Throughout history, thinking at variance with the mainstream was always unpopular and risky. However, at various times, it has been tolerated to different degrees. Today, it’s less and less acceptable than in the recent past.
Liberals of all colors like to repeat German socialist Rosa Luxembourg’s critical stab at the Bolsheviks: “Freedom is freedom for those who think differently.”
And, to spice it up, they often like to add Voltaire’s maxim: “I disapprove of what you say, but I will defend to the death your right to say it.”
That said, does our recent (and not so recent) experience not show that freedom for those who think differently is now acceptable only within the constraints of the predominant social pact?
We can see this clearly, right now, as the unwritten rule which determines the limits of what is acceptable is breaking apart, and different visions compete to impose themselves as hegemonic. Years ago, Noam Chomsky caused a scandal when he followed Voltaire’s maxim to its extreme: he defended the holocaust denier Robert Faurisson’s right to publish his book, and his argumentation even appeared in Faurisson’s book as an afterword.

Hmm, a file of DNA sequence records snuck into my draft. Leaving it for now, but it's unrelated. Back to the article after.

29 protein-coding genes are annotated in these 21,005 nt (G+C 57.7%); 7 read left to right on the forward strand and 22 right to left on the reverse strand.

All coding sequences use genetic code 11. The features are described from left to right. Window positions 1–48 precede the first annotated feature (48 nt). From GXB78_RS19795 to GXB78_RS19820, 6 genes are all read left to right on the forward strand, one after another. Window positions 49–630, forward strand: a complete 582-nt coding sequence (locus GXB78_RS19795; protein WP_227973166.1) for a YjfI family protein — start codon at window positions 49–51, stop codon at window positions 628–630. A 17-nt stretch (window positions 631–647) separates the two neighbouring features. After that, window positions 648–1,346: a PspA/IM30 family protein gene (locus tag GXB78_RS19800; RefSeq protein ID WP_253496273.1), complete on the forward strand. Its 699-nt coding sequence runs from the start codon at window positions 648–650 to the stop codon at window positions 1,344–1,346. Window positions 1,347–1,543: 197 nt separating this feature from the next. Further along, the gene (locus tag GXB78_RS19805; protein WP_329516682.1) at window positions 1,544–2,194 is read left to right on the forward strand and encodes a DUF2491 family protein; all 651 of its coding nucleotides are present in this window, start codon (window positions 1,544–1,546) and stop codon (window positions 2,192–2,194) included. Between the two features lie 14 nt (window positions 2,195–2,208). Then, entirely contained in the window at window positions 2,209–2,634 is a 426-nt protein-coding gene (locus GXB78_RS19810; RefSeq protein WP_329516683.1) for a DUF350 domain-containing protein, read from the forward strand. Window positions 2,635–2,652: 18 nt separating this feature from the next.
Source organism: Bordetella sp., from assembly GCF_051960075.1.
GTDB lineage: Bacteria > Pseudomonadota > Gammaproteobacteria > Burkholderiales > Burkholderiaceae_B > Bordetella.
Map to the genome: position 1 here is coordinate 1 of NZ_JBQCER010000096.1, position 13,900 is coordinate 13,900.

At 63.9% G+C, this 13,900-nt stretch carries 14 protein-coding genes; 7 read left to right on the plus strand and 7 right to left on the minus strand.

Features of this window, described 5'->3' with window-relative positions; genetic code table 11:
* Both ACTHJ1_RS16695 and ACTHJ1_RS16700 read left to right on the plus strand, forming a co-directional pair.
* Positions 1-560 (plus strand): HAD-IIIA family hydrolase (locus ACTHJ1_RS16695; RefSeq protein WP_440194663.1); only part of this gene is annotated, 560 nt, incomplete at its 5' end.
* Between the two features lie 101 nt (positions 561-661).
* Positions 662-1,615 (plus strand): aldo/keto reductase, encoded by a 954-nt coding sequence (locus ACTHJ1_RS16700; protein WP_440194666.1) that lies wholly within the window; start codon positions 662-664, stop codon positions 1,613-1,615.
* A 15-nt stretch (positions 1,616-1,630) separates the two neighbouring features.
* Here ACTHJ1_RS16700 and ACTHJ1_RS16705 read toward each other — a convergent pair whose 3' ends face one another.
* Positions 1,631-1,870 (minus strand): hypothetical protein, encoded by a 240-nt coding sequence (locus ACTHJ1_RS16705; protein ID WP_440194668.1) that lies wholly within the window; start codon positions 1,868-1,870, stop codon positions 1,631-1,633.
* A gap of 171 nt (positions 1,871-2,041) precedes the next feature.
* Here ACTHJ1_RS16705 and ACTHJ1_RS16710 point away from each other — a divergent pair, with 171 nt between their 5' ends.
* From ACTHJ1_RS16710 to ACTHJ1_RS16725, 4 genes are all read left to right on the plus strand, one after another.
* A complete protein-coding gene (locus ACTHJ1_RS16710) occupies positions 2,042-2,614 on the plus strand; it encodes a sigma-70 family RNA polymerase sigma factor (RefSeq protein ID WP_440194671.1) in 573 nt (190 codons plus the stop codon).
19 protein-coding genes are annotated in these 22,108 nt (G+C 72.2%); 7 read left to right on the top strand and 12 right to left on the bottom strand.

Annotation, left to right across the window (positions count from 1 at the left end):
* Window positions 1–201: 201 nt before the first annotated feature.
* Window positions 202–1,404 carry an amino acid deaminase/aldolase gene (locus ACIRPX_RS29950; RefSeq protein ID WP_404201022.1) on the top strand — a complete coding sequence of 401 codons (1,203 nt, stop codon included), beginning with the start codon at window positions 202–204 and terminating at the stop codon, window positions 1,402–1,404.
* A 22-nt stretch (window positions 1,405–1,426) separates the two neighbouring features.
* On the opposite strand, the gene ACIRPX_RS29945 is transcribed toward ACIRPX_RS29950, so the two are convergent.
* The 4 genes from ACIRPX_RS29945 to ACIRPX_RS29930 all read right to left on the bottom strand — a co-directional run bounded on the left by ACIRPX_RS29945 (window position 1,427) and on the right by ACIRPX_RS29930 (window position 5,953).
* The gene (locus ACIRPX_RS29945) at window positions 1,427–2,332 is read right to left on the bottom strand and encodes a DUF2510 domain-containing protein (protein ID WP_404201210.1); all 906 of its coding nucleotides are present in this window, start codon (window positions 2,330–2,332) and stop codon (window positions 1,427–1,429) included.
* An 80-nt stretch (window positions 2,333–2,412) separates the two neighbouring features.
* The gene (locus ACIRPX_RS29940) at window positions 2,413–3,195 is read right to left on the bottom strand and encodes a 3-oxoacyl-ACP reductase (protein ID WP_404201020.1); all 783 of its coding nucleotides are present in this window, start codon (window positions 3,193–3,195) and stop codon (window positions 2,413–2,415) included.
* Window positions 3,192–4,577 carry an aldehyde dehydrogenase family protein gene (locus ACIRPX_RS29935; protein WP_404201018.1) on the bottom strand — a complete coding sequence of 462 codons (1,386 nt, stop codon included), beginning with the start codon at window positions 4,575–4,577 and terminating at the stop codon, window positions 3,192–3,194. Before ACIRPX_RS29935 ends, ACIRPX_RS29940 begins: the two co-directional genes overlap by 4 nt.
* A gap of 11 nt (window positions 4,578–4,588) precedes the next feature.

Today such a gesture would be immediately identified as anti-Semitic.
[Abstract. Appeared in RT on July 11th 2019.]